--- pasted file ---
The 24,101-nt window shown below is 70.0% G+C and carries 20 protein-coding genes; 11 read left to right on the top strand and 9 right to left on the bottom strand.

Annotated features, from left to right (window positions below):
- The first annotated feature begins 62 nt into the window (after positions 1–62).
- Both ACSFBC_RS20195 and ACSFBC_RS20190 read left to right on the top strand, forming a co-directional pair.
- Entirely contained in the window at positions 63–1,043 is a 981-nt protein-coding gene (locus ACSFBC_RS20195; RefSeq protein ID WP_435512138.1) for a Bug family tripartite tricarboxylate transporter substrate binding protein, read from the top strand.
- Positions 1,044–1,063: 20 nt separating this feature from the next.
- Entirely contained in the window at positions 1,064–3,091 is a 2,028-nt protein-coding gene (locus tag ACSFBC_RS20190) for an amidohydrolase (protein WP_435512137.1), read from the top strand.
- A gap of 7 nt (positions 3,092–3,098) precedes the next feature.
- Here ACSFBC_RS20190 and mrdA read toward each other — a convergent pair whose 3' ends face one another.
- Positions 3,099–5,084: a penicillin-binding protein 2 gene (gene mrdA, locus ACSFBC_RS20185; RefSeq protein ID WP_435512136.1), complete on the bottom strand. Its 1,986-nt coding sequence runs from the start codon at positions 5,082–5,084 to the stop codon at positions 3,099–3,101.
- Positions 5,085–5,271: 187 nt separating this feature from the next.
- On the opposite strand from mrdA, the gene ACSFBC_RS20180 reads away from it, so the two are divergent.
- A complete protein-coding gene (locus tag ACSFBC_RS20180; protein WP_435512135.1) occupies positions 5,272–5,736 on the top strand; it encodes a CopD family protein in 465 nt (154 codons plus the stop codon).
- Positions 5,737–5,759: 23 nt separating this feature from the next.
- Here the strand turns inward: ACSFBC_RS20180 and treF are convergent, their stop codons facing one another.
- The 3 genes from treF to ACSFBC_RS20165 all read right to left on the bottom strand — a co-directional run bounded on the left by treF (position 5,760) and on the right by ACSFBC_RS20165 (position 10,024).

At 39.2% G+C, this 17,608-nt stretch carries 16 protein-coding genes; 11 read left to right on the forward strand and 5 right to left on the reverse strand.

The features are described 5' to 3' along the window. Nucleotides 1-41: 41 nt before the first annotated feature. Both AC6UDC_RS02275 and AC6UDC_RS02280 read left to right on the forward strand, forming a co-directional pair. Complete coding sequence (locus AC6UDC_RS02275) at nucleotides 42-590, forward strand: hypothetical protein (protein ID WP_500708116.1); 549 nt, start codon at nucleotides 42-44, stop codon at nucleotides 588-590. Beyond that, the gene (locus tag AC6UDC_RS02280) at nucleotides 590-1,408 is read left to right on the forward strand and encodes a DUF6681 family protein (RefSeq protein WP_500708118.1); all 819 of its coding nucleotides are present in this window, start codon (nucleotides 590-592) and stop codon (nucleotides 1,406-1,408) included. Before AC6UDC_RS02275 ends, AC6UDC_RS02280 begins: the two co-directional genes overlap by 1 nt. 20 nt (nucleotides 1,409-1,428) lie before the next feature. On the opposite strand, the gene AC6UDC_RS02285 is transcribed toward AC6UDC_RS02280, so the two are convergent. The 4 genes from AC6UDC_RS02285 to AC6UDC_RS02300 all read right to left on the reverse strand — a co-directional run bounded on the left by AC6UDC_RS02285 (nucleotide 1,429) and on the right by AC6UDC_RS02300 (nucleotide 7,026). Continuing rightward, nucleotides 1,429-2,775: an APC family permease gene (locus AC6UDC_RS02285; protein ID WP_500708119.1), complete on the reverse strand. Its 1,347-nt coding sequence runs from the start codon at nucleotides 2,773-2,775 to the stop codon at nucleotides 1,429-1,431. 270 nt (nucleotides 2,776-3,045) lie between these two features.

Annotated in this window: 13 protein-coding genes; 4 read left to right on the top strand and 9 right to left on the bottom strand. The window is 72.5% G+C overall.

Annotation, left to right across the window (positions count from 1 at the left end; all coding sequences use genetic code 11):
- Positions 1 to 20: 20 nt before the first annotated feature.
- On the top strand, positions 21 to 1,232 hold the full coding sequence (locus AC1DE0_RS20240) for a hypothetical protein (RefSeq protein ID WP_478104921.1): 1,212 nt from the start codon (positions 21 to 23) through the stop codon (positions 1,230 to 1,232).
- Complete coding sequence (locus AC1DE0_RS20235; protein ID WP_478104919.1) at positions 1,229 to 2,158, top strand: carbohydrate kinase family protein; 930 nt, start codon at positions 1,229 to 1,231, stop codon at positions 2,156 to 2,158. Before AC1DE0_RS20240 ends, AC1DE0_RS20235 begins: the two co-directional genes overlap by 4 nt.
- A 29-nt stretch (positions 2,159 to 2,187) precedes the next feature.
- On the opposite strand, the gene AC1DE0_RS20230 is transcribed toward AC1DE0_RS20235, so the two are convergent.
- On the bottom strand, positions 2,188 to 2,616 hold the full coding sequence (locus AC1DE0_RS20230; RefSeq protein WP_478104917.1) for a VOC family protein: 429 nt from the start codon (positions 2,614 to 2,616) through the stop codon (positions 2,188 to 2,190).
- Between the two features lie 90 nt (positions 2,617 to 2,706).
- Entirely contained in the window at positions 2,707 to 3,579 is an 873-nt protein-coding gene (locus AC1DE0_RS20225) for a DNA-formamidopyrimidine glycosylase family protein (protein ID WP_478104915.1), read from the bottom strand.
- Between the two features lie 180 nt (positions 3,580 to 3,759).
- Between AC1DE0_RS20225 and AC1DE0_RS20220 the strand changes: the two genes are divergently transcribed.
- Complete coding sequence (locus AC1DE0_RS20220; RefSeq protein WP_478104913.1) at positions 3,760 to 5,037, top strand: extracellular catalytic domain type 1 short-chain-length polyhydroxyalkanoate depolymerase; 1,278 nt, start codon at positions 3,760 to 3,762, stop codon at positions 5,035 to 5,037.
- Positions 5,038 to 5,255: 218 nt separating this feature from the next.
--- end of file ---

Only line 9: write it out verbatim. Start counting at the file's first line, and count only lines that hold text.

- Here ACSFBC_RS20190 and mrdA read toward each other — a convergent pair whose 3' ends face one another.